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#AceNewsRoom With ‘Kindness & Wisdom’ Mar.29, 2022 @acenewsservices
#AceNewsDesk – Dynamic Catholic artist Mike Quirke has opened two concurrent London exhibitions profiling a wide range of his inspiring work ICN News
- Amanda C Dickie
- Mar 28th, 2022 (Updated Mar 29th, 2022)
Journey in the Wilderness: A Lenten Image by Mike Quirke
His shared exhibition with works from three other artists at Lumen Centre, Bloomsbury, is enhanced by the wonderful light at this unique space which Mike remarks is “quite impressive”.
The URC building was renovated by Theis and Kahn architects with features by Alison Wilding and Rona Smith as a multi faith place of worship. A shaft of light is central to the venue and an impressive stained glass window. An art gallery is incorporated into this vibrant backdrop for religious art .
His most recent painting is Tobit and Sarah Praying, portraying them at their nuptials in a contemporary style. Asmodeus, “that worst of demons” is seen lurking forbiddingly behind Tobit. There is also a delightful mixed media representation of Tobias and the Angel after Verrochio with the youth linking arms with the Archangel Raphael.
Forty of his pictures are hanging on the walls and include his impressive iconic Supper at Emmaus with a male and female disciple either side of the resurrected Christ. Prints are available of this too.
Quirke originally intended Journey in the Wilderness: A Lenten Image to portray Christ with the Devil beside him but changed tack and turned him into Everyman – one of us, who are all sinners. It is a haunting canvas in pastels with oxydised elements. Jesus walks besides us, accompanying us through the desert journey to light . Both the figure of Jesus and his companion look straight ahead . Quirke says the Divine Face is inspired by Duccio’s face of Christ. His hair is windswept from a violet wind, maybe indicating the power of the Spirit enfolding Jesus as well as the tussle between good and evil that we are all faced with as we are tossed and turned by the tumult of life and death. Jesus takes all this on himself. The other figure is more contemporary in style – representative of everyone. The force of the wind envelops all as both figures clutch their cloaks about them. Both have their hands resting on their hearts as they journey forth side by side .A restlessness seems to emanate, present in the artist in his own journey to replicate themes in new ways to resonate with us today. There are also prints available at a more modest price of this and other subjects.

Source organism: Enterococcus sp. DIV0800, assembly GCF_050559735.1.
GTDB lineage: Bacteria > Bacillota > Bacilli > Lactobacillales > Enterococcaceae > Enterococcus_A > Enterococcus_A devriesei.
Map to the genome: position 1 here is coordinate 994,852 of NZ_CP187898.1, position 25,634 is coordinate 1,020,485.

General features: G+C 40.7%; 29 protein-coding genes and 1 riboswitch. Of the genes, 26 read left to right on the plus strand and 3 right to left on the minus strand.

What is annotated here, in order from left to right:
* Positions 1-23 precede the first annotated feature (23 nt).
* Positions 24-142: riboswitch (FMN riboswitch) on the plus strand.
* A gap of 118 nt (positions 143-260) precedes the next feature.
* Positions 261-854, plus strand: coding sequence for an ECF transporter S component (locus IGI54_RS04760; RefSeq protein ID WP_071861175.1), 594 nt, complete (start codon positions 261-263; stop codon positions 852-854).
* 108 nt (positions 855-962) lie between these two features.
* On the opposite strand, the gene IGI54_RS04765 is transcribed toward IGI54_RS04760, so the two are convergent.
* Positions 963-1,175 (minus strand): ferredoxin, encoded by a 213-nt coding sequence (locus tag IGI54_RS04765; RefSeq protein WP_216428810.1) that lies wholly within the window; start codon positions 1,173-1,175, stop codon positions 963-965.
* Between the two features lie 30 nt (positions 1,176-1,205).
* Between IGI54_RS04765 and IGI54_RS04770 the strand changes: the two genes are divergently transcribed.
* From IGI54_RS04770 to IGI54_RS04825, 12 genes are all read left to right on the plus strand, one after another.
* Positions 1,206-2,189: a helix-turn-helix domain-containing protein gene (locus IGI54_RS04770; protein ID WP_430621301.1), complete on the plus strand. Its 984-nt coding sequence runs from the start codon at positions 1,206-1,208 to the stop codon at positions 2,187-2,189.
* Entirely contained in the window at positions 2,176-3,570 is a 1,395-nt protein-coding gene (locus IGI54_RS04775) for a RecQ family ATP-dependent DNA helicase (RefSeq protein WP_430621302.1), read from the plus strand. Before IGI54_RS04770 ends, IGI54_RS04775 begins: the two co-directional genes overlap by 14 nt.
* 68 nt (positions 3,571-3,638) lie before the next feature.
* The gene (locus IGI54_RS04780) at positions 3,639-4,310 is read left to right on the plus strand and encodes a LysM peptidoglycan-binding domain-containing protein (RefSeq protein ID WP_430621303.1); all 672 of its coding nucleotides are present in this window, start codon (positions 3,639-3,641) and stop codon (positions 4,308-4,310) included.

A mixed media print of Saints Cyril and Methodius catches the eye. These Greek brothers known as Apostles to the Slavs are very much to the fore at this time of war in Ukraine and uncertainty in the surrounding countries that were culturally influenced by them.
Eighteen figures of saints and modern inspirational figures such as Bonhoeffer and CS Lewis are represented in affordable prints ranging from £30 -75. Newer saints such as Teresa of Calcutta in black and white monoprint and Josephine Bakhita in colour and black and white are alongside more traditional figures such as St Scholastica, a beautiful image with her attribute of a dove.
Other larger scale paintings depict the Crucifixion and The Holy Family Fleeing into Egypt. Icon representations of Christ Pantocrator and the Virgin of Tenderness are familiar themes he returns to whilst exploring different mediums and techniques.
A collection of smaller works can be seen in racks. All of his pictures are for sale.
There are also 100 postcards representative of his output.
There is still time to see this stunning exhibition.
Another recent shared exhibition in Mayfair showed a select few of his pictures on the theme of poverty and misfortune. 54, the Gallery is a small space but unlike an earlier exhibition did not display his works to best advantage, completely omitting the window space previously utilised- a perfect space for his smaller frames. I was particularly taken with a black and white self portrait of Quirke sitting in a cafe in the 1970’s when he was on the dole, entitled Social Security. These can all be seen on his website. Several other prints in his mixed media style or black and white mono prints were inspired by pictures of Murillo, Dorei, Van Gogh and Bosch.
Quirke says: “I find I want to align myself with artists of the past. They noticed suffering of the poor, often echoed in their own lives,” adding that in the face of Covid there was confusion and uncertainty that resonated with these themes of misfortune past and present.
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